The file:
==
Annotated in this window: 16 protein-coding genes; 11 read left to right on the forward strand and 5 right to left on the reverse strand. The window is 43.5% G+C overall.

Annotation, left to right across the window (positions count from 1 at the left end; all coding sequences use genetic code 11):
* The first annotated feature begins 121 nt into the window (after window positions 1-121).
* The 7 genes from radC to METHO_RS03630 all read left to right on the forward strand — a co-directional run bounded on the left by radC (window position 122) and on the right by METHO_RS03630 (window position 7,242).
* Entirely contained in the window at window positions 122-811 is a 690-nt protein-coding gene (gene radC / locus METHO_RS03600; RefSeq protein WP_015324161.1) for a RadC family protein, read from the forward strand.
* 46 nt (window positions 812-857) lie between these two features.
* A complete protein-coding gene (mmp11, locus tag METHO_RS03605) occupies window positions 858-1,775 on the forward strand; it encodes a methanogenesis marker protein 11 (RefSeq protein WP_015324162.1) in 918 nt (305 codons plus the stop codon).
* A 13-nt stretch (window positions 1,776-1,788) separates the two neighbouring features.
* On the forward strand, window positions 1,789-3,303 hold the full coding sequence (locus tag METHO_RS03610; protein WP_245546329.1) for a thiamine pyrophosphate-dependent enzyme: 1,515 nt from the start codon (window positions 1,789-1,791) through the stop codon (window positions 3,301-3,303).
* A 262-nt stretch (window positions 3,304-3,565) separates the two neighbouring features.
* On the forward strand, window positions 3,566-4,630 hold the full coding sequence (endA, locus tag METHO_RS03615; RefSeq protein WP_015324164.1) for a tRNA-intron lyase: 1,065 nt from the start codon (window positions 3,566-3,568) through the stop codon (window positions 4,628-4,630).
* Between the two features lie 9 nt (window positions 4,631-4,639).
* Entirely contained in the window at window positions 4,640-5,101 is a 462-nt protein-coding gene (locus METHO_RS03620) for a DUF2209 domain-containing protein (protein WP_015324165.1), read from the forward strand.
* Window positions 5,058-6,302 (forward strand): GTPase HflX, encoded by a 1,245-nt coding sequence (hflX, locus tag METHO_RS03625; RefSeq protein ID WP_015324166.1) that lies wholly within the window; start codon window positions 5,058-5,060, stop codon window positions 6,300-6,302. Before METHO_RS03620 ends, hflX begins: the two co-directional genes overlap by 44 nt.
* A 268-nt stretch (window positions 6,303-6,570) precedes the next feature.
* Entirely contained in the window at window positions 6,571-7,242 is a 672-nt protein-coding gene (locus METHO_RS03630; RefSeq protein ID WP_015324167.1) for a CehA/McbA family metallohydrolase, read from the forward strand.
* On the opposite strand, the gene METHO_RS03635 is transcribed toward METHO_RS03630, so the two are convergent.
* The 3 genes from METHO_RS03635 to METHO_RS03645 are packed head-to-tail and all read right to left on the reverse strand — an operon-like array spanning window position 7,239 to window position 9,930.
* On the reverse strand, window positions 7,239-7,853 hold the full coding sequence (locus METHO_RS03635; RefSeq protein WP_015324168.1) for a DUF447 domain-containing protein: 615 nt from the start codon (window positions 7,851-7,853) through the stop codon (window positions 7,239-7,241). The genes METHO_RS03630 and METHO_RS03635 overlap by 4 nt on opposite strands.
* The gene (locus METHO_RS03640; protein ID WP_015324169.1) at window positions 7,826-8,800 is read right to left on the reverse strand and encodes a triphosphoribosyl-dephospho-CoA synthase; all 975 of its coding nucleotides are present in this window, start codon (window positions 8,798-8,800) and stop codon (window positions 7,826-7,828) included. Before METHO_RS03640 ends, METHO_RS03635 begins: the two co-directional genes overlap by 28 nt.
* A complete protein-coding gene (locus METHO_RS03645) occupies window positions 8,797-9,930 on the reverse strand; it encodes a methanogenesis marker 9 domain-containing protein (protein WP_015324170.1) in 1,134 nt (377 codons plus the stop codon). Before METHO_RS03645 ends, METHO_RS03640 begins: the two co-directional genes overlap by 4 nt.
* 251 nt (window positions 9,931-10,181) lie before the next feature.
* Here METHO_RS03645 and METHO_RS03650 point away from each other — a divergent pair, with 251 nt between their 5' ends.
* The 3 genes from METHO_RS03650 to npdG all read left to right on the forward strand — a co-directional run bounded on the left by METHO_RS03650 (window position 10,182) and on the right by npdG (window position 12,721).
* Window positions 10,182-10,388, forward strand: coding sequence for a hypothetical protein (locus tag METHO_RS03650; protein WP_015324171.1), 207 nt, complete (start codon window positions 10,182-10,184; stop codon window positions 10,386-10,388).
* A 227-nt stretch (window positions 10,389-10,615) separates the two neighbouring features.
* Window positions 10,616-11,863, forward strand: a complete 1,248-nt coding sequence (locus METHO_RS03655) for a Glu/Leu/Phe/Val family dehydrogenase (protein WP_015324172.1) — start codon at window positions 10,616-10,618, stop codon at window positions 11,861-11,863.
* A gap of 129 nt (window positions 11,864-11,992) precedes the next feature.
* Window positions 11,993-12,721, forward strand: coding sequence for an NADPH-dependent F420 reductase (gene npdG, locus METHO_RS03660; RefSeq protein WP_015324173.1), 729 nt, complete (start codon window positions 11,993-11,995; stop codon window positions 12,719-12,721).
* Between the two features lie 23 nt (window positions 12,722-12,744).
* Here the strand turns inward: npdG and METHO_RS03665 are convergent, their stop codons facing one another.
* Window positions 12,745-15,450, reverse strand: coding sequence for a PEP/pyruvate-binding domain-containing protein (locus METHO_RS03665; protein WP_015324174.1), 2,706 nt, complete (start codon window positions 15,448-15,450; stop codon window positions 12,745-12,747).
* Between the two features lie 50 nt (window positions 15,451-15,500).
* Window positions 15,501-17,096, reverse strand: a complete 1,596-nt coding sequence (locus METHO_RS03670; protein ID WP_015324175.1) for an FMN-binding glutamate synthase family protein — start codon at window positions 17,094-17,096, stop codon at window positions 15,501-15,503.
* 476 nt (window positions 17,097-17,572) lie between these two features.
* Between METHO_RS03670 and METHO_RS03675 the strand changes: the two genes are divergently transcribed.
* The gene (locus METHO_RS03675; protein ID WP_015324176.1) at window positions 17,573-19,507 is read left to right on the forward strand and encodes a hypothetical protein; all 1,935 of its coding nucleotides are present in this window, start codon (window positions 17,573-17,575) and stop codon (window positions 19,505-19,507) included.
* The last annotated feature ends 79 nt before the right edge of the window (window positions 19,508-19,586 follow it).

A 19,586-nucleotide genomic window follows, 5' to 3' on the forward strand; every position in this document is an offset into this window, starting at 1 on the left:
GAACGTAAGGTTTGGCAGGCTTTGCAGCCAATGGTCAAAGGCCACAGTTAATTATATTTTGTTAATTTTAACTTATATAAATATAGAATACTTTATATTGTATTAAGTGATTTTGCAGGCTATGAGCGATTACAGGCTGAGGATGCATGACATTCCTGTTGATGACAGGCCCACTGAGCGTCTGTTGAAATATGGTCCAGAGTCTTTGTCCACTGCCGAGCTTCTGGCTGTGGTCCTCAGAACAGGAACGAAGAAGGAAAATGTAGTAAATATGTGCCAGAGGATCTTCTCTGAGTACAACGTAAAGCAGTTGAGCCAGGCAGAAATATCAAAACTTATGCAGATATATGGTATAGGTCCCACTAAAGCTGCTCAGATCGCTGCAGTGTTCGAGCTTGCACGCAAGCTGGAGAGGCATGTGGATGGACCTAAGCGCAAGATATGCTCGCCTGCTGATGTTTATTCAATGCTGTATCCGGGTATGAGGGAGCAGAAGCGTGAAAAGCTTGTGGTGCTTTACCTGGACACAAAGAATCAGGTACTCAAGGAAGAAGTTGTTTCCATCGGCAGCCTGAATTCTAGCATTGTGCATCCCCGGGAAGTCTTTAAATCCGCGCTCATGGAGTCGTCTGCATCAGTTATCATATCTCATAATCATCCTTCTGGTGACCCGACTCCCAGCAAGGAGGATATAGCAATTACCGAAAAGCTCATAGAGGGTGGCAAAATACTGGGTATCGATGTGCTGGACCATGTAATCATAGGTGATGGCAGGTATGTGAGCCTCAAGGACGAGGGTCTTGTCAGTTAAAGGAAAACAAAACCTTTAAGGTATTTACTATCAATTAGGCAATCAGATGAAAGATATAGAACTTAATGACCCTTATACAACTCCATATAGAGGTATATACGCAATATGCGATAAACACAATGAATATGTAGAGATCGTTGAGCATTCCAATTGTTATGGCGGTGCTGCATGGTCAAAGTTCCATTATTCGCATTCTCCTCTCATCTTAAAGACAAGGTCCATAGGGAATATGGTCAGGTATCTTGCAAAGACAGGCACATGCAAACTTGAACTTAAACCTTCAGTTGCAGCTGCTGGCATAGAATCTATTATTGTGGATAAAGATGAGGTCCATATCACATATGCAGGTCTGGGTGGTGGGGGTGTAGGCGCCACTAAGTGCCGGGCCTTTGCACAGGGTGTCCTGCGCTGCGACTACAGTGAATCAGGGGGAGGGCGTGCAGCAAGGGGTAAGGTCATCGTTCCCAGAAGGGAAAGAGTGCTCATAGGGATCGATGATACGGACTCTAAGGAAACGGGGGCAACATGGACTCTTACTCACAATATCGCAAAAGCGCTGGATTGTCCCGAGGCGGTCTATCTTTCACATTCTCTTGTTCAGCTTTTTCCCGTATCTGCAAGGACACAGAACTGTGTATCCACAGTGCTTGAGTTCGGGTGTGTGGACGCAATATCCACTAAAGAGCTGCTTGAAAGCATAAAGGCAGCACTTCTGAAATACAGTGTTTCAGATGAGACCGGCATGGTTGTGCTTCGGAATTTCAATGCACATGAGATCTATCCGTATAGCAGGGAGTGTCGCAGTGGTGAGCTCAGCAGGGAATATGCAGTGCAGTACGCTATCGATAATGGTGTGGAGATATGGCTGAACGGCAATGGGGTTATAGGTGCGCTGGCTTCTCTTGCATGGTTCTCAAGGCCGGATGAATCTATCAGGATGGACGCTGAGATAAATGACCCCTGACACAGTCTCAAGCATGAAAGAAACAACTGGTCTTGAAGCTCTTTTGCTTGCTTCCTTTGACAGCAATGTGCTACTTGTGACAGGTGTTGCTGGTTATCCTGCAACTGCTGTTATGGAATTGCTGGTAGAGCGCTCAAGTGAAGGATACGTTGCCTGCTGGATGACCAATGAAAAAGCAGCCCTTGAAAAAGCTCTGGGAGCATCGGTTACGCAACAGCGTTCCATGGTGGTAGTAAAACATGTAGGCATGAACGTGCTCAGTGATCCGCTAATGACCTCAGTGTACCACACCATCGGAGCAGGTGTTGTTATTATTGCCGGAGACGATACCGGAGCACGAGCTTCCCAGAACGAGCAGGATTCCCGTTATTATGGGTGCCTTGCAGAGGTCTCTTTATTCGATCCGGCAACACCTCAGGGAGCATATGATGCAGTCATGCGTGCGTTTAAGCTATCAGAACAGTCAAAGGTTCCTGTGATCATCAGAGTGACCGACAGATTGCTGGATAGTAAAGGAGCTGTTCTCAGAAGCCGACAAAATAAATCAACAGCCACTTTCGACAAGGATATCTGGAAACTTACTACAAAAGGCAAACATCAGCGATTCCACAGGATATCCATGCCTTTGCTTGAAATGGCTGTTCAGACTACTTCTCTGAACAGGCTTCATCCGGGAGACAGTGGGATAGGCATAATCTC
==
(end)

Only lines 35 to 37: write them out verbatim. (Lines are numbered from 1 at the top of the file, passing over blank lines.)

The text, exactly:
* 476 nt (window positions 17,097-17,572) lie between these two features.
* Between METHO_RS03670 and METHO_RS03675 the strand changes: the two genes are divergently transcribed.
* The gene (locus METHO_RS03675; protein ID WP_015324176.1) at window positions 17,573-19,507 is read left to right on the forward strand and encodes a hypothetical protein; all 1,935 of its coding nucleotides are present in this window, start codon (window positions 17,573-17,575) and stop codon (window positions 19,505-19,507) included.